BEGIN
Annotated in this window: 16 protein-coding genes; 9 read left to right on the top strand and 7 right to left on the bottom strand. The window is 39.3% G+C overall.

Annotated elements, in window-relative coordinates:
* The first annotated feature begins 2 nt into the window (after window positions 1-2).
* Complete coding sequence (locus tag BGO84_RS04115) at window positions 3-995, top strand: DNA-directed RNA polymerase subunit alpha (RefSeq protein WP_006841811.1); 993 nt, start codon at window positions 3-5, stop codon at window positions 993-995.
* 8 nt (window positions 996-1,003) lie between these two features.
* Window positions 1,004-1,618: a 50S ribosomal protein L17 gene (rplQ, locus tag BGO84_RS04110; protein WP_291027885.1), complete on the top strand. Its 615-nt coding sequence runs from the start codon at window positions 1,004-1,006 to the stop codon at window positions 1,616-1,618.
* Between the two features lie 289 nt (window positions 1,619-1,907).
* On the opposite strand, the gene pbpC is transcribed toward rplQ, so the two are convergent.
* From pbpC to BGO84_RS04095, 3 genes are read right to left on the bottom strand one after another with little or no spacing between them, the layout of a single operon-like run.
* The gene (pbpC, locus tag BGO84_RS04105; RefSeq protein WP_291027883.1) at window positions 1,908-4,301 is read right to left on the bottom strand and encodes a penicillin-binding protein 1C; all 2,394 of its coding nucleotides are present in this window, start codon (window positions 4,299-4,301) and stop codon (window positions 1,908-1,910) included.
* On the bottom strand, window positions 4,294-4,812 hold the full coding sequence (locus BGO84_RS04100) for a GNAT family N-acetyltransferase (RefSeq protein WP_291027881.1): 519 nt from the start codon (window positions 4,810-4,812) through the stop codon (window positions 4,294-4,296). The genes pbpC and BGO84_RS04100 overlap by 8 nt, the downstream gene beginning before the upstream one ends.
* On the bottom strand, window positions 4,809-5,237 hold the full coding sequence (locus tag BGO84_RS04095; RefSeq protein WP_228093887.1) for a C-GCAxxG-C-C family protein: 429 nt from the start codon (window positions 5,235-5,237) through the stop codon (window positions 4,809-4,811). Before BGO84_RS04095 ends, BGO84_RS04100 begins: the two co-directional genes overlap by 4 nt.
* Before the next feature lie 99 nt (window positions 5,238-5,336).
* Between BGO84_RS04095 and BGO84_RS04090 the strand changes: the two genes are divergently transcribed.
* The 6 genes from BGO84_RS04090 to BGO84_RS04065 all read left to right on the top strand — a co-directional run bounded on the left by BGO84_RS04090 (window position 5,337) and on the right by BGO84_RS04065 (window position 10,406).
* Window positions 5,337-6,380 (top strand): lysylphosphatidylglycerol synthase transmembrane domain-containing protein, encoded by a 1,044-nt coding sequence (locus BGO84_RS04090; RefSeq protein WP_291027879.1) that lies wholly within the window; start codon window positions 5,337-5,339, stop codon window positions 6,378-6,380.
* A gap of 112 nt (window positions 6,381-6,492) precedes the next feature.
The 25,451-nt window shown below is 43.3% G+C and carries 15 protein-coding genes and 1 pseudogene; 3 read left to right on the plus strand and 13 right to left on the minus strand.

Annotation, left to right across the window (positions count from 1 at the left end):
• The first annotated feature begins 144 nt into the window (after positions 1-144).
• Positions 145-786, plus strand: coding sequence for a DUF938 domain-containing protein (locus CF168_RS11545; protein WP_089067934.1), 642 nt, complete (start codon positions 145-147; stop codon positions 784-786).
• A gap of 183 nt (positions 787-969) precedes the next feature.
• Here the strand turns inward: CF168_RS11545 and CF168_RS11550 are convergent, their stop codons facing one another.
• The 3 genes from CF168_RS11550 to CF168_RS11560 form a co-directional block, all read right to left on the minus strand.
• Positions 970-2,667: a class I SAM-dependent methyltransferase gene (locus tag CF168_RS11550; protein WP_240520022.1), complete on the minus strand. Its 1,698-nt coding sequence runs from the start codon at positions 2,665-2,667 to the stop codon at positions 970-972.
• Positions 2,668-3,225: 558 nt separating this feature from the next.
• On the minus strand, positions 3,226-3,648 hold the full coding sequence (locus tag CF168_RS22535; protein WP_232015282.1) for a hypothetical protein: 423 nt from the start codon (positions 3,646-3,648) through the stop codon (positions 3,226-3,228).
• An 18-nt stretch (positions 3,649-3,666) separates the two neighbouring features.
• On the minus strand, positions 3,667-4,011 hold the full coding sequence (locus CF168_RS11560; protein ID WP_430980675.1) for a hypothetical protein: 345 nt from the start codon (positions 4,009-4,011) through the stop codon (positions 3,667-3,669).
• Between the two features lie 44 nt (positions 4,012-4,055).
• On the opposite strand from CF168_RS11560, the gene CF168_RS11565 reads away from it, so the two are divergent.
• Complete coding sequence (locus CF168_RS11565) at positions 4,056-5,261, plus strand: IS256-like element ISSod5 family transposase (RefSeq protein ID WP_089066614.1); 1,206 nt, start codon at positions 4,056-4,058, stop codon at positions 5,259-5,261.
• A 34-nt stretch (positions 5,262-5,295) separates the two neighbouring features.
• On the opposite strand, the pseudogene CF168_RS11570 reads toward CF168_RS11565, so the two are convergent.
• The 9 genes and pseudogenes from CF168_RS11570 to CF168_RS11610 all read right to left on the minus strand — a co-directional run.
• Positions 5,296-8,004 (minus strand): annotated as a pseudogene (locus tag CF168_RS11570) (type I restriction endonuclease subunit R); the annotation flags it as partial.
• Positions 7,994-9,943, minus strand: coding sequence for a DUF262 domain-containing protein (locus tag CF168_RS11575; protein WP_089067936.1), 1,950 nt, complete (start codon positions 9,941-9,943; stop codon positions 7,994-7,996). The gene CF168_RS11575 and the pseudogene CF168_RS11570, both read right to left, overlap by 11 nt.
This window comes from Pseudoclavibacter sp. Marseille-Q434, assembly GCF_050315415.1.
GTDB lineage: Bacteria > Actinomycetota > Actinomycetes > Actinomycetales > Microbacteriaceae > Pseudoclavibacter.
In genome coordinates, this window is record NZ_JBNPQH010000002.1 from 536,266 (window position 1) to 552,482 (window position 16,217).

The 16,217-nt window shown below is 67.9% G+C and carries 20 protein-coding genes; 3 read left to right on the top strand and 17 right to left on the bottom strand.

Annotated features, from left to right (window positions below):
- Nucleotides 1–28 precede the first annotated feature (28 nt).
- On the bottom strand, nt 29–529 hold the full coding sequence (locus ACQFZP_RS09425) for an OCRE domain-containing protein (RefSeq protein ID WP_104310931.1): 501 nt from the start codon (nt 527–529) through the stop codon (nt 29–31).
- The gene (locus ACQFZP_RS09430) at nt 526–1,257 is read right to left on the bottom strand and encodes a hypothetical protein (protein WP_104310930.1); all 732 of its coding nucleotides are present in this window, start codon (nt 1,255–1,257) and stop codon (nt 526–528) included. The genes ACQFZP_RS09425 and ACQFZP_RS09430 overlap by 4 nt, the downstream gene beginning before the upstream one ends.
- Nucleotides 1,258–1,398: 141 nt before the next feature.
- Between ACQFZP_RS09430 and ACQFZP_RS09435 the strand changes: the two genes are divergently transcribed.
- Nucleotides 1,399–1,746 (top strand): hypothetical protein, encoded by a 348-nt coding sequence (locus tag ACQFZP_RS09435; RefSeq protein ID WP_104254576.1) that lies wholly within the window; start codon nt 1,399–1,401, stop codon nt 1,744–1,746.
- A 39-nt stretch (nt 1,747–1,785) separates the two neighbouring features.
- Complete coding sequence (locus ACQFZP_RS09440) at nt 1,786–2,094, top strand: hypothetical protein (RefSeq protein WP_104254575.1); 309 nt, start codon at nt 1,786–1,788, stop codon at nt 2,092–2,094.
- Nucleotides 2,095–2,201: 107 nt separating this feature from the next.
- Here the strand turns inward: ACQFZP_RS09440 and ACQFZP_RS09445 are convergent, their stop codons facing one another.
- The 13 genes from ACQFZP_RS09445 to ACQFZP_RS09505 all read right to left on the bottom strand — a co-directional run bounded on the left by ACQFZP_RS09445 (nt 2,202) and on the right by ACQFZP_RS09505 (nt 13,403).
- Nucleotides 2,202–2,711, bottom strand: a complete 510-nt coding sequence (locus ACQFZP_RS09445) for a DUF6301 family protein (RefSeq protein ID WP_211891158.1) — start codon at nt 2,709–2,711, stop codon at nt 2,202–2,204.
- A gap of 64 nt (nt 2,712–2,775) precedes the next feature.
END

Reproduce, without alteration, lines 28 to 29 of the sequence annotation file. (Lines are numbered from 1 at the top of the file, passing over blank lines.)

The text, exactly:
• An 18-nt stretch (positions 3,649-3,666) separates the two neighbouring features.
• On the minus strand, positions 3,667-4,011 hold the full coding sequence (locus CF168_RS11560; protein ID WP_430980675.1) for a hypothetical protein: 345 nt from the start codon (positions 4,009-4,011) through the stop codon (positions 3,667-3,669).